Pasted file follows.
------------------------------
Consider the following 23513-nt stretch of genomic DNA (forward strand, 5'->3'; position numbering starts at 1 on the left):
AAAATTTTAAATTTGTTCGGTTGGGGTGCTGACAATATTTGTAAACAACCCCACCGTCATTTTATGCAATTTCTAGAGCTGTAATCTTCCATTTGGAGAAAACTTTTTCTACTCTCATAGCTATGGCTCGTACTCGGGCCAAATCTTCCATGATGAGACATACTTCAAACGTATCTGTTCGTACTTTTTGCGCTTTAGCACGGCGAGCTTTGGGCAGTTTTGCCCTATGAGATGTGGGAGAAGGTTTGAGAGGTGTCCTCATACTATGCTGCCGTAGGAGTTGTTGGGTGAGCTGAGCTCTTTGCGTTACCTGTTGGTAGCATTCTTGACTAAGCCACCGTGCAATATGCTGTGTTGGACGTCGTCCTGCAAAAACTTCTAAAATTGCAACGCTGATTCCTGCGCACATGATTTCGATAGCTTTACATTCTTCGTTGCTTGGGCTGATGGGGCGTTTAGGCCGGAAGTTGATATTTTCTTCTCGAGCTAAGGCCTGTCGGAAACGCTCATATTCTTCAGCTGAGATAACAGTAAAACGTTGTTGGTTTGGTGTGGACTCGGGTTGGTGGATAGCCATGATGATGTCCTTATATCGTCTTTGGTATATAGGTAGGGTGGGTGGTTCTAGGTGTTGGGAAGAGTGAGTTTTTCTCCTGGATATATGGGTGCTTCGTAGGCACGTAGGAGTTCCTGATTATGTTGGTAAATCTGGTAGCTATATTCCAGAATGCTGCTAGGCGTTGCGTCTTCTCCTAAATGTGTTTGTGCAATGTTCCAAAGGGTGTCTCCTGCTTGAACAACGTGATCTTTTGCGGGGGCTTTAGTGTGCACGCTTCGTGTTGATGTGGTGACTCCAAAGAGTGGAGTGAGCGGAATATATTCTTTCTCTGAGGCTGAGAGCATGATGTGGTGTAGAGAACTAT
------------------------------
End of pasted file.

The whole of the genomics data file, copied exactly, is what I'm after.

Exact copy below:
Consider the following 23513-nt stretch of genomic DNA (forward strand, 5'->3'; position numbering starts at 1 on the left):
AAAATTTTAAATTTGTTCGGTTGGGGTGCTGACAATATTTGTAAACAACCCCACCGTCATTTTATGCAATTTCTAGAGCTGTAATCTTCCATTTGGAGAAAACTTTTTCTACTCTCATAGCTATGGCTCGTACTCGGGCCAAATCTTCCATGATGAGACATACTTCAAACGTATCTGTTCGTACTTTTTGCGCTTTAGCACGGCGAGCTTTGGGCAGTTTTGCCCTATGAGATGTGGGAGAAGGTTTGAGAGGTGTCCTCATACTATGCTGCCGTAGGAGTTGTTGGGTGAGCTGAGCTCTTTGCGTTACCTGTTGGTAGCATTCTTGACTAAGCCACCGTGCAATATGCTGTGTTGGACGTCGTCCTGCAAAAACTTCTAAAATTGCAACGCTGATTCCTGCGCACATGATTTCGATAGCTTTACATTCTTCGTTGCTTGGGCTGATGGGGCGTTTAGGCCGGAAGTTGATATTTTCTTCTCGAGCTAAGGCCTGTCGGAAACGCTCATATTCTTCAGCTGAGATAACAGTAAAACGTTGTTGGTTTGGTGTGGACTCGGGTTGGTGGATAGCCATGATGATGTCCTTATATCGTCTTTGGTATATAGGTAGGGTGGGTGGTTCTAGGTGTTGGGAAGAGTGAGTTTTTCTCCTGGATATATGGGTGCTTCGTAGGCACGTAGGAGTTCCTGATTATGTTGGTAAATCTGGTAGCTATATTCCAGAATGCTGCTAGGCGTTGCGTCTTCTCCTAAATGTGTTTGTGCAATGTTCCAAAGGGTGTCTCCTGCTTGAACAACGTGATCTTTTGCGGGGGCTTTAGTGTGCACGCTTCGTGTTGATGTGGTGACTCCAAAGAGTGGAGTGAGCGGAATATATTCTTTCTCTGAGGCTGAGAGCATGATGTGGTGTAGAGAACTAT